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FOC | Family List | FOC Vol. 19 | Rubiaceae | Galium

58. Galium trifloriforme Komarov, Trudy Imp. S.-Peter­burgsk. Bot. Sada. 18: 428. 1901.

拟三花拉拉藤 ni san hua la la teng

Herbs, perennial, from elongated rhizomes. Stems procumbent to erect, (10-)25-40(-65) cm tall, 4-angled, mostly slightly retrorsely aculeolate, hirtellous at nodes. Leaves on main stems in whorls of up to 6(-8), subsessile; blade drying papery, blackish or green, narrowly obovate to oblanceolate, (12-)18-28(-50) × (3-)5-10(-15) mm, with sparse antrorse microhairs adaxially, moderately retrorsely aculeolate abaxially on vein and at leaf margins, base acute to cuneate, margins flat to thinly revolute, apex acute, obtuse, or rounded and abruptly mucronate; vein 1. Inflorescences with axillary and terminal cymes on upper 2 or 3 nodes, mostly 2-8-flowered; axes glabrous, smooth; bracts none or few, narrowly elliptic to narrowly lanceolate, 2-5 mm; pedicels ca. 1.5 mm. Ovary obovoid, ca. 0.5 mm, densely hispidulous with undeveloped trichomes. Corolla white or pale green, rotate, 1.5-2 mm in diam., glabrous; lobes 4, triangular, acute. Mericarps ellipsoid, 1.5-2.5 mm, with dense uncinate trichomes ca. 1 mm, fruiting pedicels divaricate and elongating to 10 mm. Fl. and fr. Jul-Sep.

Mountain forests, open fields; 2200-3400 m. Heilongjiang, Jilin, Nei Mongol, Qinghai [Japan, Korea, NE Russia].

Galium trifloriforme is a variable and problematic taxon from NE Asia. It was either accepted as a separate species (e.g., by Pobedimova et al., Fl. URSS 23: 303. 1958; Yamazaki, Fl. Japan 3a: 239. 1993) or was treated as a synonym of G. triflorum (see Cufodontis, Oesterr. Bot. Z. 89: 236-237. 1940) or of G. hoffmeisteri (e.g., W. C. Chen in FRPS 71(2): 230. 1999, as G. asperuloides subsp. hoffmeisteri; Govaerts et al., World Checkl. Rubiaceae;; accessed on 15 Sep 2010). It differs from the very close typical G. triflorum by its more condensed inflorescence with cymes terminal and on the upper 1 or 2(or 3) nodes, its always retrorsely aculeolate leaf margins, and its mostly rough stems.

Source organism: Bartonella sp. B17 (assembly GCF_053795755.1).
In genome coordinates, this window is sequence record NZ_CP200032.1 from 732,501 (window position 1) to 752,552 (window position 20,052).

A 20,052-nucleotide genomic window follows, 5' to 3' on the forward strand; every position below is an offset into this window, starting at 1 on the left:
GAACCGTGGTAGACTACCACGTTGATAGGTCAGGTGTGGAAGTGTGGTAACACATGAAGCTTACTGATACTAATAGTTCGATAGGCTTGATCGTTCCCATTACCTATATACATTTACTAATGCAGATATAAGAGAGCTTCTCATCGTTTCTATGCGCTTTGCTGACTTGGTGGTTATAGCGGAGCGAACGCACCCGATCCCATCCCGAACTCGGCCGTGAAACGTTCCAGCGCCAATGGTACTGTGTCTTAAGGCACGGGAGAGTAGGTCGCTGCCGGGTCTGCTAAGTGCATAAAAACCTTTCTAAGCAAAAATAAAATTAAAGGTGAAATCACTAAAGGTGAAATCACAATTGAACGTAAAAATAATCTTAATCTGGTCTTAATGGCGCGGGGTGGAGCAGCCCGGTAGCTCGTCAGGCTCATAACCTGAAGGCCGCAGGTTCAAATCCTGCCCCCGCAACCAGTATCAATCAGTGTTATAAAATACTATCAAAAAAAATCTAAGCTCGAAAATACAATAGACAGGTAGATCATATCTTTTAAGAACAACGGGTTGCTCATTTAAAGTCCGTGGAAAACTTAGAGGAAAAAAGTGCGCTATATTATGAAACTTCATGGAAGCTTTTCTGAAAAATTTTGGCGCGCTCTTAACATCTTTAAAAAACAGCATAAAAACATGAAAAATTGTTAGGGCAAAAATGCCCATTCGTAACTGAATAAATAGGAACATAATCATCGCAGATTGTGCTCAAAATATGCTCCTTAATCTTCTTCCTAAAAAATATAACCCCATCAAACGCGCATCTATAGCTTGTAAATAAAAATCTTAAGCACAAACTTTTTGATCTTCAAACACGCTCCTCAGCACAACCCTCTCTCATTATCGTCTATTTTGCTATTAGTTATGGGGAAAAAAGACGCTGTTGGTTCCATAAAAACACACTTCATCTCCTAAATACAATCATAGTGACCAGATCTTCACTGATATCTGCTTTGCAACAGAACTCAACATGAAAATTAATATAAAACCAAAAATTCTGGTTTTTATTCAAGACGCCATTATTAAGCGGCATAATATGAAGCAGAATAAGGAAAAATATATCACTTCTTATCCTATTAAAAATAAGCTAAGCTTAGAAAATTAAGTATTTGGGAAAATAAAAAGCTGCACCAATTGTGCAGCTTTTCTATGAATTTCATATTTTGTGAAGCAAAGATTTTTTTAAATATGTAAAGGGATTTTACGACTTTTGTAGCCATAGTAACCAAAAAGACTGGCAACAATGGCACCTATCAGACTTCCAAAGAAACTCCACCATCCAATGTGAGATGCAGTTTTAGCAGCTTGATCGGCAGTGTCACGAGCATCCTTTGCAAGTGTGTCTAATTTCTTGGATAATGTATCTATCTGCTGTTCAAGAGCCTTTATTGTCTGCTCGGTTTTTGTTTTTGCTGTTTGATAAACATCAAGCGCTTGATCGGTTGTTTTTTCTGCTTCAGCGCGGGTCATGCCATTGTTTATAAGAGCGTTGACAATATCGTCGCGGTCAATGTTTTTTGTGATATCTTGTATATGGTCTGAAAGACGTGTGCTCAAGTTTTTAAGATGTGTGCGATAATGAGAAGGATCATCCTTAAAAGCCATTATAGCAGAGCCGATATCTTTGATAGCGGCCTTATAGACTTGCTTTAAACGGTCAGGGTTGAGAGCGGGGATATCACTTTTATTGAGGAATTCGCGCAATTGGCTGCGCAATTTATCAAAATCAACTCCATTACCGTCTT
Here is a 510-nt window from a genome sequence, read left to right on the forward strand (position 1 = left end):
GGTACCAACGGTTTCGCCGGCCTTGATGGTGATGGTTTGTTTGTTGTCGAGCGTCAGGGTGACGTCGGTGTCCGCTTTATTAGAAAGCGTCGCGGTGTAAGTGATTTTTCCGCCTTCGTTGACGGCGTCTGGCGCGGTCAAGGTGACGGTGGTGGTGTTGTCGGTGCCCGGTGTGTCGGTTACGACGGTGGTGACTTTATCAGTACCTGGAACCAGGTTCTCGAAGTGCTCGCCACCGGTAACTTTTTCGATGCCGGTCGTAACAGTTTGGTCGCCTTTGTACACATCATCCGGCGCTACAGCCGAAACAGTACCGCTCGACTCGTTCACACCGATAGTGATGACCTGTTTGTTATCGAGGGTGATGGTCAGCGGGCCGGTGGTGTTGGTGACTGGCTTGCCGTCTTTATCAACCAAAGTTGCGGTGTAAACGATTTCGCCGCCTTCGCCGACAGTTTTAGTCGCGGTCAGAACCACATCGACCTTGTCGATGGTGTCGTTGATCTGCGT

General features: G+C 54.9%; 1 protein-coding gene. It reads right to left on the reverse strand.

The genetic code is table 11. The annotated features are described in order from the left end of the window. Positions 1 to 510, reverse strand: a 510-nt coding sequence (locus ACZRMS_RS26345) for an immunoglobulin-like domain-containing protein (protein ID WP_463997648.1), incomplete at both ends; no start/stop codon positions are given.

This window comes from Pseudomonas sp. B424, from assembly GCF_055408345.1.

These differential characters make Galium trifloriforme a link between members of G. sect. Hylaea, with smooth stems and antrorsely directed microhairs on leaf margins, and of the G. asperifolium group of G. sect. Trachygalium, mostly with retrorsely aculeolate stems and retrorse microhairs on leaf margins (but often also with antrorse microhairs on the adaxial leaf surface). From the available material, it appears that G. trifloriforme applies to the central part of this practically continuous morphological series. This series begins with G. odoratum, G. hoffmeisteri, G. echinocarpum, G. nipponicum, and typical G. triflorum on the side of G. sect. Hylaea, continues via G. triflorum var. asprelliforme Fernald and G. trifloriforme, and ends on the other side with G. asprellum, G. dahuricum, G. blinii, and other typical members of the G. asperifolium group of G. sect. Trachygalium. It is remarkable that this transitional series apparently corresponds to a polyploid complex with marginal taxa including 2x-, G. triflorum 4x- and 6x-, and G. trifloriforme ± 10x-cytotypes. Thus, phylogenetic reticulation may have caused the still insufficiently resolved taxonomic confusion around G. triflorum, G. trifloriforme, and their relatives (cf. Pobedimova et al., loc. cit.: 287-381; Cufodontis, loc. cit.; Yamazaki, loc. cit.; Ehrendorfer et al., Fl. Iranica 176: 182. 2005).

Among the relatively few relevant PE, KUN, and WU specimens we have seen from China and the Himalaya only two typical Galium triflorum specimens with antrorsely aculeolate leaf margins were found (see there); otherwise, only plants corresponding to the above description of G. trifloriforme with leaf margins retrorsely aculeolate were seen. This finding is in conflict with W. C. Chen (loc. cit.) who accepted only G. triflorum for the Chinese flora, but certainly needs verification from more extensive studies including Korea (from where G. trifloriforme was described) as well as adjacent NE Siberia and Japan, where both taxa apparently occur.


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